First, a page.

My response: You might suppose that a medical student in Virginia—haunted by racial matters since 1616—would in 1984 at age 25 have had the historical understanding, sensitivity and good sense not to appear that way, in that yearbook, in whatever context. (I must note that the governor having initially apologized for the photo now states he is not in it either as blackface minstrel or Klansman. But he has significantly stated that he did around the same time try to imitate Michael Jackson at an event in his festive youth and applied shoe polish to his face at the time.) But he didn’t.

Herring, now the chief law enforcement officer in Virginia, has readily confessed his own participation in blackface or comparable parody, noting how it was common at the time (ca. 1980). He calls for forgiveness but his party might drive him from power too. This shows how the boundaries of permitted racist speech have tightened over time in this country. It shows how immediately a career can be damned by the eventual revelation of racist statements (or what can be represented as such) or behavior in the fairly recent past. This is probably a good thing, although some people do reform.

The Fairfax case meanwhile shows how accusations of sexual assault can doom a politician, whatever the evidence or plausibility of the charges if cable news anchors can report “mounting calls” for resignation producing an air of inevitability as conveyed by the news directors’ teleprompter talking points. What do we know? One of the accusers met Fairfax at the Democratic National Convention in Boston in 2004 and after some kissing accompanied him to a hotel room where she says he forced her to engage in oral sex that he says was consensual. (He notes he was unmarried at the time.)  The other accuser was a classmate at Duke University in 2000 when she alleges Fairfax, then a basketball player, raped her. He denies everything but it seems the system is done with him.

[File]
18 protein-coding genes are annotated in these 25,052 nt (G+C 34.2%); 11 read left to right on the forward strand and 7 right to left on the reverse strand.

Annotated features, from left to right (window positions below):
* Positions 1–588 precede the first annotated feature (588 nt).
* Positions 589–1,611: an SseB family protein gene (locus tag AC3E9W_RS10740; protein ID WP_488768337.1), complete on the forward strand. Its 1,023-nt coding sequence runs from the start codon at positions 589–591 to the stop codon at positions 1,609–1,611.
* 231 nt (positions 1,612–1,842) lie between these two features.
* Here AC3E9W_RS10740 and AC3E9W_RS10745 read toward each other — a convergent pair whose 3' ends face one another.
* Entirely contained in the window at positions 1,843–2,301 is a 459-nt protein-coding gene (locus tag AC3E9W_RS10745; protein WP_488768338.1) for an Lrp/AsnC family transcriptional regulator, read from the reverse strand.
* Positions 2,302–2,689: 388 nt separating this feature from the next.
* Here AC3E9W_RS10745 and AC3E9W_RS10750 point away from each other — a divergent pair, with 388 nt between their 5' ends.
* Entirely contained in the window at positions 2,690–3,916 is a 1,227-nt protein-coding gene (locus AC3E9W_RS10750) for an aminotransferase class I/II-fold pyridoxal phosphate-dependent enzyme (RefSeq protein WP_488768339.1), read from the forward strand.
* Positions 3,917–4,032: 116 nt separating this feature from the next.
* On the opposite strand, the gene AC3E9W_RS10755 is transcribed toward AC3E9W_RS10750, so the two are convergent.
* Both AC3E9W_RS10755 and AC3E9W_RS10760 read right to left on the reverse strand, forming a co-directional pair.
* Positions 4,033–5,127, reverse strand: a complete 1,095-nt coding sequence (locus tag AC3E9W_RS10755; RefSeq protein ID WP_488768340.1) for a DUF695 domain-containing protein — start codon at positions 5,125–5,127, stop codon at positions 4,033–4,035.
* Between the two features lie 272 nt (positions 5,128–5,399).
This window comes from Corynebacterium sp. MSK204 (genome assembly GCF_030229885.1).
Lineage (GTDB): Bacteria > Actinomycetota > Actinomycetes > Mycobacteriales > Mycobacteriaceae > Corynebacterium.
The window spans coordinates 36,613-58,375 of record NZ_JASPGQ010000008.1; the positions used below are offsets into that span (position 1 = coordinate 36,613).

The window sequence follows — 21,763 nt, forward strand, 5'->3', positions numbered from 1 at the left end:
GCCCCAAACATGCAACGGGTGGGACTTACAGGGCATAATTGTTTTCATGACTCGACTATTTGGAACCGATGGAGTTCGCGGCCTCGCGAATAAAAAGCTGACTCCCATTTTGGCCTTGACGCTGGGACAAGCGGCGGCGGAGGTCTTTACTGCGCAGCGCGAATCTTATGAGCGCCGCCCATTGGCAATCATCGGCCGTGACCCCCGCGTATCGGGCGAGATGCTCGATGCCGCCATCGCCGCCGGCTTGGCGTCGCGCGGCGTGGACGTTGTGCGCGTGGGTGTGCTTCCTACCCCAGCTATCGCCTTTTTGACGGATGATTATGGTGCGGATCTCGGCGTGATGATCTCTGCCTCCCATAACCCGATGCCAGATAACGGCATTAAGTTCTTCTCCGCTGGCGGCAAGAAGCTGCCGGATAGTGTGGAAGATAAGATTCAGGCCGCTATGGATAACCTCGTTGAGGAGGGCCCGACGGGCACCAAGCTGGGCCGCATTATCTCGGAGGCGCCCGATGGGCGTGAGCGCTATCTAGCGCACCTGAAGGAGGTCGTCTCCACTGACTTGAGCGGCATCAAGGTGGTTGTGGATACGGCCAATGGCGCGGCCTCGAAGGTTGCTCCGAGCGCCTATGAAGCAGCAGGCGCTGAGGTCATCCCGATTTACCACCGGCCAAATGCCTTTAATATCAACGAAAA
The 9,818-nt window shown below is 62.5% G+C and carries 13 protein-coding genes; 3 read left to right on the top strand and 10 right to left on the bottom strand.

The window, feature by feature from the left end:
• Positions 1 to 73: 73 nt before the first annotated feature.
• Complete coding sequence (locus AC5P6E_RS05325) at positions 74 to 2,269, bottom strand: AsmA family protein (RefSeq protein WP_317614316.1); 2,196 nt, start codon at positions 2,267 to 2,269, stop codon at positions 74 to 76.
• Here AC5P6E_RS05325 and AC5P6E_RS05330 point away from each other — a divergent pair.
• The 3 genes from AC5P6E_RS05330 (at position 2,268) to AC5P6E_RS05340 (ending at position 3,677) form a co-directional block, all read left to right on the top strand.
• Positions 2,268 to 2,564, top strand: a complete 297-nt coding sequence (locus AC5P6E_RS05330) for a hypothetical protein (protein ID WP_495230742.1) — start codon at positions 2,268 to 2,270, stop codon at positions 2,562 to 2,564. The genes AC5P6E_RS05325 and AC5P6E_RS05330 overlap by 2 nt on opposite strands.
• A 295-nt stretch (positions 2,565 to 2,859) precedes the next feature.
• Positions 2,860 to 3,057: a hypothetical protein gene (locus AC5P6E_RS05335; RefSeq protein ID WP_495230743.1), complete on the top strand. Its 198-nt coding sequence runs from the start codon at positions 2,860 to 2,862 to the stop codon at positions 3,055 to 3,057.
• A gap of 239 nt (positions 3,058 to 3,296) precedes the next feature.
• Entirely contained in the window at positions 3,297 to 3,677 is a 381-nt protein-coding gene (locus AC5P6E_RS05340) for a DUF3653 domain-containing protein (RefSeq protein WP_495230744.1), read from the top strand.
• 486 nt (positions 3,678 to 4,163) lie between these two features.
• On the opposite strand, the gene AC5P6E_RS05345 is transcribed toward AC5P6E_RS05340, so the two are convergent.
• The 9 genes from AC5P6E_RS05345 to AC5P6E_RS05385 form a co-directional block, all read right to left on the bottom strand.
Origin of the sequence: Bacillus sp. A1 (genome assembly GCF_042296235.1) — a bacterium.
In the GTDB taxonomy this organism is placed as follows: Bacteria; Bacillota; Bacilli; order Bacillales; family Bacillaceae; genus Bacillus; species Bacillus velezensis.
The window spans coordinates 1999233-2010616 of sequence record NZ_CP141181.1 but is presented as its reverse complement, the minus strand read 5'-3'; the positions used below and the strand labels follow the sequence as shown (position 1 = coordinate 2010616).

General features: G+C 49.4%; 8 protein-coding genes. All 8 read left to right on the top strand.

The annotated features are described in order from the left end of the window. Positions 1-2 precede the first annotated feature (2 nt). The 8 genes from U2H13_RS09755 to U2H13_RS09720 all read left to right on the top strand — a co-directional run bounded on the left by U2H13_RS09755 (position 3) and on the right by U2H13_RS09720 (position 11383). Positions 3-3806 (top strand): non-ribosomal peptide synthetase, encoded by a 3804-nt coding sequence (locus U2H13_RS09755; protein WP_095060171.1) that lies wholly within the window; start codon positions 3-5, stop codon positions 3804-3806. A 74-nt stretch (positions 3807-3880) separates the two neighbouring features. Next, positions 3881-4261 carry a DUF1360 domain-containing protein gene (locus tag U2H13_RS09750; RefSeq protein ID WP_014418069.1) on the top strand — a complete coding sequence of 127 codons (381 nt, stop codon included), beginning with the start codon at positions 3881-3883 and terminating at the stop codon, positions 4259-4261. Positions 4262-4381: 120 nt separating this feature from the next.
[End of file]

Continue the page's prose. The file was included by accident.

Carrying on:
Thus the whole leadership of this great state of Virginia is likely to fall.

Identity Politics